“I had basically every single grade,” she says. “I was able to see which environment would help me do my best work. My mind was always set on working with younger kids. Being in the classroom with all different ages helped me confirm: ‘Yes, I do want this.’”
The kindergarten classroom
Aguilar graduated during the midst of the COVID-19 pandemic. She experienced the rapid rate at which education changed from both the student and teacher perspective because she was student teaching when the pandemic first hit.
“It was scary because I was in the middle of my student teaching when everything hit,” Aguilar says. “Student teaching happens during your last semester, and you’re in the classroom teaching full time. Suddenly, we were having a two-week spring break instead of one, and then we just never came back.”
Learning to adapt to a distance-learning environment prepared Aguilar even more for her first full-time role after graduation: a position as a long-term sub for a second-grade teacher who was out on maternity leave. While she was there, the school opened a role in a kindergarten classroom because another teacher retired. “I applied and I got it, and I love it so much. I don’t know if I would ever want to teach any other grade,” she says. “At first, I was kind of skeptical about teaching kindergarteners. I was like, ‘They are really little and really dependent on you.’ But now that I’m here, I wouldn’t change a thing. This is exactly where I belong.”
Aguilar says that kindergarten is the year of school where she sees the most growth – socially, emotionally and academically.
“Things just click,” she says. “Seeing the growth between the beginning of the year and the end is amazing.”
Aguilar notes exponential growth in some of her English language learner (ELL) students, in particular.
“The other day, I sat down with one of my students who didn’t know any English at the beginning of the year,” she says. “He counted to 89, in English, all by himself. I just started crying. I was so proud of him. I thought, ‘This is why I do what I do.’ It was a great reminder, especially during this year, where everything feels stressful and pressured. Seeing that progress is really rewarding.”
Teaching ELL students
Aguilar frequently finds herself running around her school translating for ELL students and parents whenever she can. And with her own students, she teaches in both English and Spanish.
“Although it’s not formally considered to be a bilingual classroom, I teach in English and then translate to Spanish for my lower-level English speakers,” Aguilar says. “I’ve had kids come in knowing no English at all, and they sometimes surpass my English speakers. Some of the English speakers are even learning Spanish. My students love it. They love hearing and speaking both languages.”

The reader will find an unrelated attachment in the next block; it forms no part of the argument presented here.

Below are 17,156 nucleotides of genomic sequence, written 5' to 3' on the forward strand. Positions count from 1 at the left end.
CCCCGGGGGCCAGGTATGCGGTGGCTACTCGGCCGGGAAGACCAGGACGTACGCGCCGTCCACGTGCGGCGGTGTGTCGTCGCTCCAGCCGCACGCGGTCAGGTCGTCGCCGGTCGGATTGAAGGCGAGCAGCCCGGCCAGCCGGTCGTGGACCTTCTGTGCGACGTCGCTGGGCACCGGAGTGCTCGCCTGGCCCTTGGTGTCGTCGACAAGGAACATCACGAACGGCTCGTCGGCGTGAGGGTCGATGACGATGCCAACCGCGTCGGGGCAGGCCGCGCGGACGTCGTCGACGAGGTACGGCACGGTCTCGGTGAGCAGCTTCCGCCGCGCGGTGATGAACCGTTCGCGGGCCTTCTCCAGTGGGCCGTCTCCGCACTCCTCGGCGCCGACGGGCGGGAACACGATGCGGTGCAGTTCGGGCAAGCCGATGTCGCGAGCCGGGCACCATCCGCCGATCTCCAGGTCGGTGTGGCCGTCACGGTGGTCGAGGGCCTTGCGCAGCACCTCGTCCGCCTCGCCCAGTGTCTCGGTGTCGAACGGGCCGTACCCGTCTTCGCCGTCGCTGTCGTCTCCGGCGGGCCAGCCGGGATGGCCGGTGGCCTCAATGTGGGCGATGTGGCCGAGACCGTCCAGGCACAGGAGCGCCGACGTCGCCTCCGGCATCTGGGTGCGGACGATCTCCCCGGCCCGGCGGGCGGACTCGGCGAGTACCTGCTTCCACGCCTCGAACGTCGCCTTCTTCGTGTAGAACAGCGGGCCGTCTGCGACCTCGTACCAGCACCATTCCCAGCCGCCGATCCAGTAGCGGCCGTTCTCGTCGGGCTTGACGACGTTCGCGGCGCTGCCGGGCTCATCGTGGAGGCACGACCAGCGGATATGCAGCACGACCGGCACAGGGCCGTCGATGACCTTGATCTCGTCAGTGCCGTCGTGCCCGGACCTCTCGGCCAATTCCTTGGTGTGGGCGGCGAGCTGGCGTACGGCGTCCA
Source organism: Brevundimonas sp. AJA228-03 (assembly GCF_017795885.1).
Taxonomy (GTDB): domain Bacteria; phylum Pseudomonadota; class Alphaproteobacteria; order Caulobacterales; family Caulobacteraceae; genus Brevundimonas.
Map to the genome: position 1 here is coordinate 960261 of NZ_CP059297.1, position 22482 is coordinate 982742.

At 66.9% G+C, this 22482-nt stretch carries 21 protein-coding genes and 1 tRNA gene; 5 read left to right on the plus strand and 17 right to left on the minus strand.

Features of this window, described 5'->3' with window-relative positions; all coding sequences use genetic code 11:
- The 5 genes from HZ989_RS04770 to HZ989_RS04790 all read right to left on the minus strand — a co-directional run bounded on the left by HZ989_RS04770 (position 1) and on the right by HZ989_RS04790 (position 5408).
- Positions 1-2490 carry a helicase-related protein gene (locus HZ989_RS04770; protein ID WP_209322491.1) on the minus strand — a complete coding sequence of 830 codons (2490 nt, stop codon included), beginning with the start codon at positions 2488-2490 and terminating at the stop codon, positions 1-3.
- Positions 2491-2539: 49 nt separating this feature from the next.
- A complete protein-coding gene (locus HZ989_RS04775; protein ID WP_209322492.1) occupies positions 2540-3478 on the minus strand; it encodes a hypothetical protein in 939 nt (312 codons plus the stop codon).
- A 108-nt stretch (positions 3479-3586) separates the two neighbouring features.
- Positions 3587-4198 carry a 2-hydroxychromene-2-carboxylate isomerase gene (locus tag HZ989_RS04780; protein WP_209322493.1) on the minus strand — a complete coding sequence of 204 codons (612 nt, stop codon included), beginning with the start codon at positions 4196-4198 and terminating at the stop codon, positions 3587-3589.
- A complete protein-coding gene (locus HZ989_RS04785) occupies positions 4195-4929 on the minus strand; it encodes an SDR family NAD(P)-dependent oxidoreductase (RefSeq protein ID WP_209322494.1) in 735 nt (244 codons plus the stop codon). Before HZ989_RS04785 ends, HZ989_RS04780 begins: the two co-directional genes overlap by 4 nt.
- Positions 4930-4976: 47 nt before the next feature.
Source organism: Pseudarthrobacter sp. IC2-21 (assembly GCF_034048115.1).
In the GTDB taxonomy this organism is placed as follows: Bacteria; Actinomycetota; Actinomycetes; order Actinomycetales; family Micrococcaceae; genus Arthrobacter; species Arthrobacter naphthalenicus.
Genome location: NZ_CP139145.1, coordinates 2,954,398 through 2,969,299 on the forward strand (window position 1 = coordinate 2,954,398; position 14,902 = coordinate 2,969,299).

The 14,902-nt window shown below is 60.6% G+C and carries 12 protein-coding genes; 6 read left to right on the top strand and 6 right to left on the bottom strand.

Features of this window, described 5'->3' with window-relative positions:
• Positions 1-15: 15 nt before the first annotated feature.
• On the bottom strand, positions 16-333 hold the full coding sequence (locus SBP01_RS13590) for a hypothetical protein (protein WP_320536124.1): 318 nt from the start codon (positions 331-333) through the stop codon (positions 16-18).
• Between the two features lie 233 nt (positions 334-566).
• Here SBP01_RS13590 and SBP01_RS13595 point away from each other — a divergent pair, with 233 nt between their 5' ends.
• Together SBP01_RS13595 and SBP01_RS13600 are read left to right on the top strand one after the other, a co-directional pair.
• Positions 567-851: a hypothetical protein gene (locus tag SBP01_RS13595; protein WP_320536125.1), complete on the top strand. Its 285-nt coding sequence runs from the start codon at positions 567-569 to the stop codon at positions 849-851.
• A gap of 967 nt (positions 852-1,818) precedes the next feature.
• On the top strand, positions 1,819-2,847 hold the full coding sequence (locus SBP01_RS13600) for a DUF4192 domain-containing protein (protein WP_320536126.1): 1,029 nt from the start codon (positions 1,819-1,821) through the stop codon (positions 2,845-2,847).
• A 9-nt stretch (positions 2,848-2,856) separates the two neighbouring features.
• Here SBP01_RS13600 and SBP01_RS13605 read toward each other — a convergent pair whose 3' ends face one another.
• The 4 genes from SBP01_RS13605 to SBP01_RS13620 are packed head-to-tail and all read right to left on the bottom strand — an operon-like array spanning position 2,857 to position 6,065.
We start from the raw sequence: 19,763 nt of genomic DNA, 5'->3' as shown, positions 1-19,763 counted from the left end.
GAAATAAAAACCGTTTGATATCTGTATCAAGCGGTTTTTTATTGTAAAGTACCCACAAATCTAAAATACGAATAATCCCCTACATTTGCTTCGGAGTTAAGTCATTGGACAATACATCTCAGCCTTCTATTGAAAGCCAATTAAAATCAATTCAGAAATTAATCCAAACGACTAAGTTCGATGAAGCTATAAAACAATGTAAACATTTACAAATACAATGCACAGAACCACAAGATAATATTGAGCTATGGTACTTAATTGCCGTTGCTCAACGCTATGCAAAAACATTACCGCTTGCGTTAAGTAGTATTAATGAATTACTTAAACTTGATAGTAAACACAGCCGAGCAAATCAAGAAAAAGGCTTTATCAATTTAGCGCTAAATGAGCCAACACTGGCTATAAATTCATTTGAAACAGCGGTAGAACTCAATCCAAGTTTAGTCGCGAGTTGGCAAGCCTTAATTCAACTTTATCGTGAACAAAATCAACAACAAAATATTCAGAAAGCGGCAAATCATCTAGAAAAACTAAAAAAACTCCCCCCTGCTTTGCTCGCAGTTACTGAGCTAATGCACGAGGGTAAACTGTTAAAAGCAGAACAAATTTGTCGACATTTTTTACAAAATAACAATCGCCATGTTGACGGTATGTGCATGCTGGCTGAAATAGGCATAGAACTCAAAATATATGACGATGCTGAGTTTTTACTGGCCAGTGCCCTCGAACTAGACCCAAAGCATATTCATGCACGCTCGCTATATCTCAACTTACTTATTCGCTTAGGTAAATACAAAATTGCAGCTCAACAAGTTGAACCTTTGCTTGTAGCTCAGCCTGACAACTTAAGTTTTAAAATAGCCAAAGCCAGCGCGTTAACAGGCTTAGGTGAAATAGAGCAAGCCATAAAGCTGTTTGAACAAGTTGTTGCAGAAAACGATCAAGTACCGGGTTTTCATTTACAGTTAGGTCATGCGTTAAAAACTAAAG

One student joined Aguilar’s class in the middle of the year after moving to the United States from a Spanish-speaking country. Aguilar noticed she was behind, so she made every effort to get her caught up.
“I made videos for the student and her family to introduce them to the classroom and the language,” Aguilar says. “The whole family was completely new to English. They didn’t even have the experience of hearing the language in grocery stores because they had just moved here. But now, the student is one of my top English language learner readers. She’s able to read on her own. That parent communication, plus working with the students in a bilingual room, makes a huge difference.”
Don’t let the media or the world in general scare you away from education… It is so rewarding once you get into the classroom and see the difference that you make in the lives of your students.Joseline Aguilar Class of ’20, elementary education
Advice to future teachers
Aguilar has a piece of advice for future teachers: Be fearless!
“Don’t let the media or the world in general scare you away from education,” she says. “I know it’s really scary right now. There are so many different negatives in education right now, but it is so rewarding once you get into the classroom and see the difference that you make in the lives of your students.”
For some students, school is an escape from other challenges, and Aguilar prides herself on making her classroom a place where students look forward to coming every day.
“Seeing kids who come from broken homes come into the safe space of my classroom, seeing them get excited to come to school – even if it’s just because they know they will get a hug from their teacher, something to eat or the chance to learn something new – is so important to me.”
On tough days, Aguilar remembers why she wanted to be a teacher in the first place.
“I think it’s hard to remember the ‘why’ when we have so much discussion on social media and in the news about problems in education,” she says. “If I was in high school today, I would probably be scared to be a teacher. However, from where I am now, I can’t think of anything else I would love to do more. It’s all about what’s in your heart.”